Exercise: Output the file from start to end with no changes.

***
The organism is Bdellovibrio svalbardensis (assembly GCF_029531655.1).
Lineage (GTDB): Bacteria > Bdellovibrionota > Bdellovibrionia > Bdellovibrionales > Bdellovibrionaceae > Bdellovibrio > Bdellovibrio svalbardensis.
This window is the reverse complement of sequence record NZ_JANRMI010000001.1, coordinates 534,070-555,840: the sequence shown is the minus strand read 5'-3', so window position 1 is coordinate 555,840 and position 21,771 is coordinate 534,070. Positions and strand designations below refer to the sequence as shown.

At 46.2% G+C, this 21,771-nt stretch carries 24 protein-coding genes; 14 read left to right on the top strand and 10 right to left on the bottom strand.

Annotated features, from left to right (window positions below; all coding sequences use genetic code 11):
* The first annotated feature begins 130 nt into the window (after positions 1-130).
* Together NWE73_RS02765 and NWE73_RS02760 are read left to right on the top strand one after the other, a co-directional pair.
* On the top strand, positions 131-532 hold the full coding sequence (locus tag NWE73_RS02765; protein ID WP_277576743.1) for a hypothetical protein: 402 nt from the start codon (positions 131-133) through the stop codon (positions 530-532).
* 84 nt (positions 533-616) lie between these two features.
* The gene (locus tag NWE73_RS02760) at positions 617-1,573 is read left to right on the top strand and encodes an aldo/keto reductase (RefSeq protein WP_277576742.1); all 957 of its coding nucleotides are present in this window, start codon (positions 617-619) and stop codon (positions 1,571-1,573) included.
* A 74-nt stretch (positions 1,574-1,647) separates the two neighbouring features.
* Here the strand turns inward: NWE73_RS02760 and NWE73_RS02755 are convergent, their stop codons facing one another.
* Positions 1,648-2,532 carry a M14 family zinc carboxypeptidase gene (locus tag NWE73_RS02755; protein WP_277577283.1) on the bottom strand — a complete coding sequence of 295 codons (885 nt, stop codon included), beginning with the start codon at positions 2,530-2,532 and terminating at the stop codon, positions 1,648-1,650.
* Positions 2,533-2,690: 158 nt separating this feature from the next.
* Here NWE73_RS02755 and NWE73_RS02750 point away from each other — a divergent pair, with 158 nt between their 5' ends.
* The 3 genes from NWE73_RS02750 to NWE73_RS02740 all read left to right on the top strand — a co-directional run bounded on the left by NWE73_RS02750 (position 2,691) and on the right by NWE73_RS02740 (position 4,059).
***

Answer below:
The organism is Bdellovibrio svalbardensis (assembly GCF_029531655.1).
Lineage (GTDB): Bacteria > Bdellovibrionota > Bdellovibrionia > Bdellovibrionales > Bdellovibrionaceae > Bdellovibrio > Bdellovibrio svalbardensis.
This window is the reverse complement of sequence record NZ_JANRMI010000001.1, coordinates 534,070-555,840: the sequence shown is the minus strand read 5'-3', so window position 1 is coordinate 555,840 and position 21,771 is coordinate 534,070. Positions and strand designations below refer to the sequence as shown.

At 46.2% G+C, this 21,771-nt stretch carries 24 protein-coding genes; 14 read left to right on the top strand and 10 right to left on the bottom strand.

Annotated features, from left to right (window positions below; all coding sequences use genetic code 11):
* The first annotated feature begins 130 nt into the window (after positions 1-130).
* Together NWE73_RS02765 and NWE73_RS02760 are read left to right on the top strand one after the other, a co-directional pair.
* On the top strand, positions 131-532 hold the full coding sequence (locus tag NWE73_RS02765; protein ID WP_277576743.1) for a hypothetical protein: 402 nt from the start codon (positions 131-133) through the stop codon (positions 530-532).
* 84 nt (positions 533-616) lie between these two features.
* The gene (locus tag NWE73_RS02760) at positions 617-1,573 is read left to right on the top strand and encodes an aldo/keto reductase (RefSeq protein WP_277576742.1); all 957 of its coding nucleotides are present in this window, start codon (positions 617-619) and stop codon (positions 1,571-1,573) included.
* A 74-nt stretch (positions 1,574-1,647) separates the two neighbouring features.
* Here the strand turns inward: NWE73_RS02760 and NWE73_RS02755 are convergent, their stop codons facing one another.
* Positions 1,648-2,532 carry a M14 family zinc carboxypeptidase gene (locus tag NWE73_RS02755; protein WP_277577283.1) on the bottom strand — a complete coding sequence of 295 codons (885 nt, stop codon included), beginning with the start codon at positions 2,530-2,532 and terminating at the stop codon, positions 1,648-1,650.
* Positions 2,533-2,690: 158 nt separating this feature from the next.
* Here NWE73_RS02755 and NWE73_RS02750 point away from each other — a divergent pair, with 158 nt between their 5' ends.
* The 3 genes from NWE73_RS02750 to NWE73_RS02740 all read left to right on the top strand — a co-directional run bounded on the left by NWE73_RS02750 (position 2,691) and on the right by NWE73_RS02740 (position 4,059).